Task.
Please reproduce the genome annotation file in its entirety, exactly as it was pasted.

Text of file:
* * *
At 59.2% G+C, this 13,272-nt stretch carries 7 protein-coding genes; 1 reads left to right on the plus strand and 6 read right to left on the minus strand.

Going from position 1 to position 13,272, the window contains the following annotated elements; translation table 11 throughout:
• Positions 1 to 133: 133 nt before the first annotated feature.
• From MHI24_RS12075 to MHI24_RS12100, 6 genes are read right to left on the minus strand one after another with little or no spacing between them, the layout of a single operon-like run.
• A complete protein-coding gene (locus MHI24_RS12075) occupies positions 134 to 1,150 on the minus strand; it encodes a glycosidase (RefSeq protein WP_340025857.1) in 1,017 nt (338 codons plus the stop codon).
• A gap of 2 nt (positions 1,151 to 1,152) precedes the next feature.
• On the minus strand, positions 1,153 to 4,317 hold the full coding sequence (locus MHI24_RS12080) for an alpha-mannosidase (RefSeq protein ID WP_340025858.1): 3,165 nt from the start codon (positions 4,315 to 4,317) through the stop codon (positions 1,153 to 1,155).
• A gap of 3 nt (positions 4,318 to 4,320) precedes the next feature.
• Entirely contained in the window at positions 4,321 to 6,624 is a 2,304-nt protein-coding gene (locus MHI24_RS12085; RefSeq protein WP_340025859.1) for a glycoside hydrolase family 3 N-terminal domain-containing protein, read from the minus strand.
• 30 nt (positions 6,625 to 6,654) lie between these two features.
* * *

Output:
At 59.2% G+C, this 13,272-nt stretch carries 7 protein-coding genes; 1 reads left to right on the plus strand and 6 read right to left on the minus strand.

Going from position 1 to position 13,272, the window contains the following annotated elements; translation table 11 throughout:
• Positions 1 to 133: 133 nt before the first annotated feature.
• From MHI24_RS12075 to MHI24_RS12100, 6 genes are read right to left on the minus strand one after another with little or no spacing between them, the layout of a single operon-like run.
• A complete protein-coding gene (locus MHI24_RS12075) occupies positions 134 to 1,150 on the minus strand; it encodes a glycosidase (RefSeq protein WP_340025857.1) in 1,017 nt (338 codons plus the stop codon).
• A gap of 2 nt (positions 1,151 to 1,152) precedes the next feature.
• On the minus strand, positions 1,153 to 4,317 hold the full coding sequence (locus MHI24_RS12080) for an alpha-mannosidase (RefSeq protein ID WP_340025858.1): 3,165 nt from the start codon (positions 4,315 to 4,317) through the stop codon (positions 1,153 to 1,155).
• A gap of 3 nt (positions 4,318 to 4,320) precedes the next feature.
• Entirely contained in the window at positions 4,321 to 6,624 is a 2,304-nt protein-coding gene (locus MHI24_RS12085; RefSeq protein WP_340025859.1) for a glycoside hydrolase family 3 N-terminal domain-containing protein, read from the minus strand.
• 30 nt (positions 6,625 to 6,654) lie between these two features.